I wanted to stop and look, but the store was closed for the morning, and besides, I'd have spent so much time in there, we'd have missed our reservation! Perfect stop on a girly shopping trip, though.Their website contains some gorgeous images, as well. Tiny colorful items, just perfect for small-scale photography... I wonder if I could bring my 50mm?
It's snowing outside right now. I ran to the windows, accompanied by my cat, and I said to her, "Look, the snow! Oh, it's soooo pretty!"
I'm on day 5 of my strep throat experience. This is the part where most of the pain has subsided (yay!), and I'm just getting a little of my energy back. Friday was undoubtedly the worst day; the most painful, the most uncomfortable. All of this was compounded by the fact that it's the day I went to the doctor.
Having tested positive for strep, the doctor's first words upon walking into the exam room were, "I don't have to touch you, do I?" It was downhill from there.
He started off normally enough (aside from his completely inappropriate reaction to the strep test), by asking me where I've gone to school and what I studied, what I teach. But it was apparent that he'd already made up his mind about me; inevitably it came out that I studied music of the African Diaspora. He said, "Why'd you do that? That's an easy topic, something you already know." Because apparently, all black people know everything about all black music ALL OVER THE WORLD.
From there he went on about black music, about the one time he sang gospel ("hey, do you know you sing it without any written music? And it actually sounds good!") and subjecting me to stories of the two or three black people he knows in the world (only slightly different from the "i have lots of black friends" cliché). It was awful.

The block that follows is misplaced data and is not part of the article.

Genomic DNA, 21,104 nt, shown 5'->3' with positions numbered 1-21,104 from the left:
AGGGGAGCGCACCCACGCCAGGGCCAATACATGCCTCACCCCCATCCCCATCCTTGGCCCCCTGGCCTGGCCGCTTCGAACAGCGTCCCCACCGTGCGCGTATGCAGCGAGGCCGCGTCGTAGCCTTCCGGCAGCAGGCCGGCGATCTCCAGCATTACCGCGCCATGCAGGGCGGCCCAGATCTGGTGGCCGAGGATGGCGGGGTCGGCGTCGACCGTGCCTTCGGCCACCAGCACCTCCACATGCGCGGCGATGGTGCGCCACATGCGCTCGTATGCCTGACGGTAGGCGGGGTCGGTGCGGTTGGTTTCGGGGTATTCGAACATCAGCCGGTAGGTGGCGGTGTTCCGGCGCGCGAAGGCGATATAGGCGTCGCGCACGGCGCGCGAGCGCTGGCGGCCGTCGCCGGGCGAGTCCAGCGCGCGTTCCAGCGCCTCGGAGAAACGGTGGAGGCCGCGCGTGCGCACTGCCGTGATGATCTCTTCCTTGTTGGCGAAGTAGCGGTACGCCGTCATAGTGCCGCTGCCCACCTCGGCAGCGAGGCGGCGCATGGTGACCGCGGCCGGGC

And the worst part? I just had to take it. I was helpless, sick, devoid of energy, and didn't even have the heart to invent any snappy comebacks, and he knew it. I was sitting there, leaning against the wall, praying for it to be over. Meanwhile, I listened to his inappropriate prattle and his talk of his favorite hobbies and his bad jokes and thinly veiled insults. He also made it clear that he's close friends with someone I work with, so any mention of job stress was out of the question. I can't believe it was only a 15 minute visit.
I've been discriminated against by doctors before, either because I'm overweight, because I'm black, or both. The medical community's discrimination against the overweight is well documented, and anecdotal research seems to suggest that blacks, regardless of size, are subjected to crappy treatment as well.
"Real" research, on the other hand, says that the level of medical treatment blacks get is comparable to that received by whites. But what about emotional & verbal treatment? Doesn't that matter?
It's true that blacks are less likely to seek out treatment in the first place, and the reasons for that are infinitely complex. I know my reason, and I know I'm not the only one who feels this way. Who would want to visit a doctor who's a jerk?